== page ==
He got me a coffee to start with and talked me through the case, a public interest immunity hearing where a social services department had been asked to disclose various documents in a criminal case that might be relevant to the outcome of the case, for example by providing evidence of past dishonesty and so on. These situations often involve pretty unpleasant sexual offences, and this case certainly fitted that mould. Essentially, the relevant social services department instruct a barrister, who then flags up any documents that he or she thinks might conceivably be relevant to the case, usually to the defence case. The barrister then talks the trial judge through the documents and anything the judge considers relevant will be disclosed through a witness summons. The barrister who flagged the documents up will then argue against disclosure. All of this takes place ´in camera´, in a closed hearing alone with the judge. The process is necessary as the documents are all confidential documents with detailed personal information that social services aren´t permitted to disclose without a summons.

The criminal barristers for the CPS and the defence in this instance knew virtually nothing about the case and were standing in for the actual trial barristers. The trial itself is due in April 2007. The Master had written in to the senior clerk or whatever they are called at Snaresbrook to ask for a two hour hearing. The letter had been ignored or binned and the judge only had half an hour before having to resume a part heard trial. This meant that there wasn´t time for a proper hearing. This in turn means that The Master and the social worker will have to return to court on another day, as will barristers for the prosecution and defence and the same trial judge, all at quite some expense.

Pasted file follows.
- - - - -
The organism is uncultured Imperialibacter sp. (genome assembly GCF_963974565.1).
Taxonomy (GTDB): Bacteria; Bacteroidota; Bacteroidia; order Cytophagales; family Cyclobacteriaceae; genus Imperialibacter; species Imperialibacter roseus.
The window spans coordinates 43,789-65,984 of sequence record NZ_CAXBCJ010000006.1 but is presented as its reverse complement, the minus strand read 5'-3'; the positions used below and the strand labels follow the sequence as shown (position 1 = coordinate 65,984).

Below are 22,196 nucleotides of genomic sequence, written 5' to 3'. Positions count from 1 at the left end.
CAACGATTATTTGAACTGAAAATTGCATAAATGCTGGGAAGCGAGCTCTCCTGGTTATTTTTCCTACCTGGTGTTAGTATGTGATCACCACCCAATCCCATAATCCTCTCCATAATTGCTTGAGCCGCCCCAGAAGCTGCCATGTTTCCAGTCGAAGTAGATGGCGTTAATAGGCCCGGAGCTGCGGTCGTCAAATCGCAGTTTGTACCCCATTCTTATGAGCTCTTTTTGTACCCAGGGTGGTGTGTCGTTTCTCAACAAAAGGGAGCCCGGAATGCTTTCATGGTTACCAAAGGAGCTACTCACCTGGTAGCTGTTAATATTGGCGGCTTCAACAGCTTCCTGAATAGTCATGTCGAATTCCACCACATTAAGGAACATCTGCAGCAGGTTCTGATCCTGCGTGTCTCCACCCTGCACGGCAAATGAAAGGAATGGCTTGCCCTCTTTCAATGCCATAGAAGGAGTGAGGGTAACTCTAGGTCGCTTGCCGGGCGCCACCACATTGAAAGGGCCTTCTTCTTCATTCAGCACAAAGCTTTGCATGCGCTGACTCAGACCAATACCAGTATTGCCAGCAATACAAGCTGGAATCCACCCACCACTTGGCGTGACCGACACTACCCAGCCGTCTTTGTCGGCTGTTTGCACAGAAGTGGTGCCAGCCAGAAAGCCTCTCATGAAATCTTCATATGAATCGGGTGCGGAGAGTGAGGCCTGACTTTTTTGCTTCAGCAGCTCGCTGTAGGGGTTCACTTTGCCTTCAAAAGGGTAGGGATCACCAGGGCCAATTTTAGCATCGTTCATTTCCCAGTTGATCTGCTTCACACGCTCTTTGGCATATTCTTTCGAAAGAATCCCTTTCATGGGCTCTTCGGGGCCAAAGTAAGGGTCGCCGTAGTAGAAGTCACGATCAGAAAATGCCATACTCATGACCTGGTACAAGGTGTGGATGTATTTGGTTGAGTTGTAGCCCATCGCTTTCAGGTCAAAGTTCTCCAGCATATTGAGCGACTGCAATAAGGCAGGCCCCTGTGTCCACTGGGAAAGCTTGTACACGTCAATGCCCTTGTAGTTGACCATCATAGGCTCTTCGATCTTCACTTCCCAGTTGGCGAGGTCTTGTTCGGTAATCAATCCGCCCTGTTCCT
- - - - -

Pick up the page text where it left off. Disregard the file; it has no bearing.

The Master then spent quite some time in the robing room talking me through how to fix the detachable collars that are necessary for any gown ´n´ wig work, with some useful pointers like how to transport and store the wig and flappy white tie things, carrying spare studs and so on. We drove into chambers then went for lunch at the Inn (more on Inns of Court if I ever get around to doing a terminology section), and he revealed that in his spare time he writes soft rock and pop music.

Now, I firmly believe that everyone should have what Denis Healey called a ´hinterland´, an area of interest outside one´s main occupation. He was talking about politicians but it surely has universal application. A significant part of The Master´s seems to be writing soft rock. Mainly ballads by the sounds of things. He also disclosed that he is 52 and he dances around the house with his guitar as part of the creative process.

He´s quite a character.

Tuesday, 21 November 2006

Chucked out of court

Hum, just got back to chambers after getting chucked out of court. Well, not allowed in, anyway. I'd just been sitting in on a case management conference in a care proceedings case and the barrister I was following -- not my supervisor, he's working from home again today -- asked the various parties if it was acceptable for me to come into the hearing. One of them objected (fairly vociferously) and his barrister suggested that it wasn't worth the hassle of sorting it out before the hearing just as we were about to go in as it would only delay the case getting started. I decided to go before causing further embarrassment. My barrister wasn't too pleased and had started to object, but I didn't want to get in her way or cause a problem.